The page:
FILE - In this Feb. 21, 2012 file photo, Pittsburgh Penguins Matt Cooke, left, collides with New York Rangers\' Carl Hagelin in the third period of an NHL hockey game in Pittsburgh. After claiming just a week ago they needed scoring more than toughness, Minnesota fetched one the toughest guys of all _ Matt Cooke, a scrapper with a bad-boy reputation who Wild fans have loathed for years. (AP Photo/Gene J. Puskar, File)
After 15 years in the NHL, there's a part of Matt Cooke's game that he'd like to lose: his reputation for the rough stuff.
With five suspensions levied by the league and other acts criticized over the course of his career, the left wing still has work to do with the image makeover. But the Minnesota Wild's view of Cooke when the market opened was that he is a reliable penalty killer, shot blocker and third line scorer.
So Cooke signed a three-year, $7.5 million contract with Minnesota on Friday, the last and most startling move made by the Wild on a busy first day of free agency. They also traded forward Devin Setoguchi, let forwards Pierre-Marc Bouchard and Matt Cullen sign with other teams, signed defenceman Keith Ballard and re-signed defenceman Jared Spurgeon.
Cooke has long been one of the most-loathed opposing players among Wild fans, dating to his aggressive performance against them in the 2003 playoffs when he was with Vancouver. Cooke also found trouble for various hits in recent seasons with Pittsburgh.
"I'm sure there's a lot of fans there who maybe aren't fond of me and they remember when I played for Vancouver, but hopefully I can change their opinions rather quickly once I get there," Cooke said on a conference call with reporters soon after his deal was done.
In 2011, Cooke received what amounted to a 17-game suspension for elbowing Rangers defenceman Ryan McDonagh in the head. Cooke was banned for the remainder of the regular season and the first round of the playoffs that spring. Sobered by the punishment, Cooke said he needed to change the way he plays.
"My actions will prove it," he told reporters then.
Though that was his last suspension, Cooke's style was questioned anew in February when his skate blade snapped the Achilles tendon of Senators defenceman Erik Karlsson. Cooke, who was not penalized or suspended for that, said he meant no harm.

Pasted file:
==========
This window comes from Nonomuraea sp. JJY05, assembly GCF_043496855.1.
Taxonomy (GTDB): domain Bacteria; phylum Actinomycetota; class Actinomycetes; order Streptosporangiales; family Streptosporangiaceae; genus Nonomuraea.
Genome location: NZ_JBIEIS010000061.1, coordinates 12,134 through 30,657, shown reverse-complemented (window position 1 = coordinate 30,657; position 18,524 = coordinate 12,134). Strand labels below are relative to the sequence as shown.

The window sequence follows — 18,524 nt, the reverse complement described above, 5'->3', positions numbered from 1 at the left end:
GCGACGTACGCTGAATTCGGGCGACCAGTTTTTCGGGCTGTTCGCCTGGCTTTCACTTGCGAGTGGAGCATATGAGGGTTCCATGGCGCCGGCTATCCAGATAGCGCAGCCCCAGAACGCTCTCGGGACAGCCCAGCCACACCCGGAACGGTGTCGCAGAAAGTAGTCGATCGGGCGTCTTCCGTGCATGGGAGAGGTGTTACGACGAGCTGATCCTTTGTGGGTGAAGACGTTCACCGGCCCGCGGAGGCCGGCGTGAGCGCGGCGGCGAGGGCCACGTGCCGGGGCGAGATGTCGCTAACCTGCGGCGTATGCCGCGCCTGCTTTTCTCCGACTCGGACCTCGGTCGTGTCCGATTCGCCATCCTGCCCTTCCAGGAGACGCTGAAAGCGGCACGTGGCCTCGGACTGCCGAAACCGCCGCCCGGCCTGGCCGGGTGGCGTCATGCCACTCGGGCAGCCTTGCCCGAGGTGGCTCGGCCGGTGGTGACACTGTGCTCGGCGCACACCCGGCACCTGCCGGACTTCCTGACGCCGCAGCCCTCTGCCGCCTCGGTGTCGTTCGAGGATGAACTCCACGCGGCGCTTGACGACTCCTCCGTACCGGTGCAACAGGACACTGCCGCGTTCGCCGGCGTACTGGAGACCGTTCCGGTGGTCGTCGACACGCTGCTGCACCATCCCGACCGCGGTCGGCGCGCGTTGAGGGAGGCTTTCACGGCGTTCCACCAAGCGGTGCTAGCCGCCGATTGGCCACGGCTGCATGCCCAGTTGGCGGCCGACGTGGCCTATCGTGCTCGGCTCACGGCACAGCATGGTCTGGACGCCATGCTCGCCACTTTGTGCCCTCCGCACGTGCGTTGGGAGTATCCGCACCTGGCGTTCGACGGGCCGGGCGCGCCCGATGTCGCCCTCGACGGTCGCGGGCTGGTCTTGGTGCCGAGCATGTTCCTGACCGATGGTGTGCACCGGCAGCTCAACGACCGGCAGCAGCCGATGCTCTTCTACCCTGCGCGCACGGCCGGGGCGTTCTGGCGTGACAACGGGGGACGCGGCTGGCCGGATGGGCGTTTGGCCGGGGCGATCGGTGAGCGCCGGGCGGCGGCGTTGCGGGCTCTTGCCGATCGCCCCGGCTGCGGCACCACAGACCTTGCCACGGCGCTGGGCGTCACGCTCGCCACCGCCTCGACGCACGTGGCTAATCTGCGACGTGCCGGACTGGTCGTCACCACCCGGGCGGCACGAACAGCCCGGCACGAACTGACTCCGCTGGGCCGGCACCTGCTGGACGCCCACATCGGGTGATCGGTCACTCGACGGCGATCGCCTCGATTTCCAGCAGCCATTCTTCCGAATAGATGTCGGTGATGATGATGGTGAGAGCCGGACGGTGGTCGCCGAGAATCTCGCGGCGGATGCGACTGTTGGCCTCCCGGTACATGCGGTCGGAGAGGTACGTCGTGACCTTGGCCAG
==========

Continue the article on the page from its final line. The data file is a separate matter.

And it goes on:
"I've watched him play for many years. There's no question when he came in the league he was an agitating player," Wild general manager Chuck Fletcher said, adding: "With the new rules in our game, I think Matt has learned to not take every hit. You see him now passing up on some hits. He angles a lot. He's always in good position defensively and yet he still has that physical presence."
Cooke will make $1.5 million this season, $3 million in 2014-15 and $3 million in 2015-16.
He has a plus-53 goal-differential rating for his career. He hasn't missed a game in either of the last two seasons. In 2011-12, his 38 points on 19 goals and 19 assists were the second most of his career. And his penalty minutes are way down. Since the hit on McDonagh, only three times in 151 games including the playoffs has he received more than four penalty minutes in a game. He took a major against the Bruins in the Eastern Conference finals last month for checking from behind.
He's still a physical player, bringing the kind of grit the Wild wanted for their third line after trading Cal Clutterbuck. But, Cooke insisted, that grit isn't dirty.
"There's still times that you can go out and get a hit and get big hits that are clean, and they're part of the game. It was the other ones that I wanted to get rid of," Cooke said. "I still averaged over two hits a game this past season, and that's something I want to keep in my game."
The Wild are happy to have that.
"I just think Matt is, to be honest with you, an ideal third-line left winger. For our team right now, we're in the process of learning how to win, of how to become a better team. Players like Matt bring different dimensions. But he has become a really good two-way hockey player," Fletcher said.
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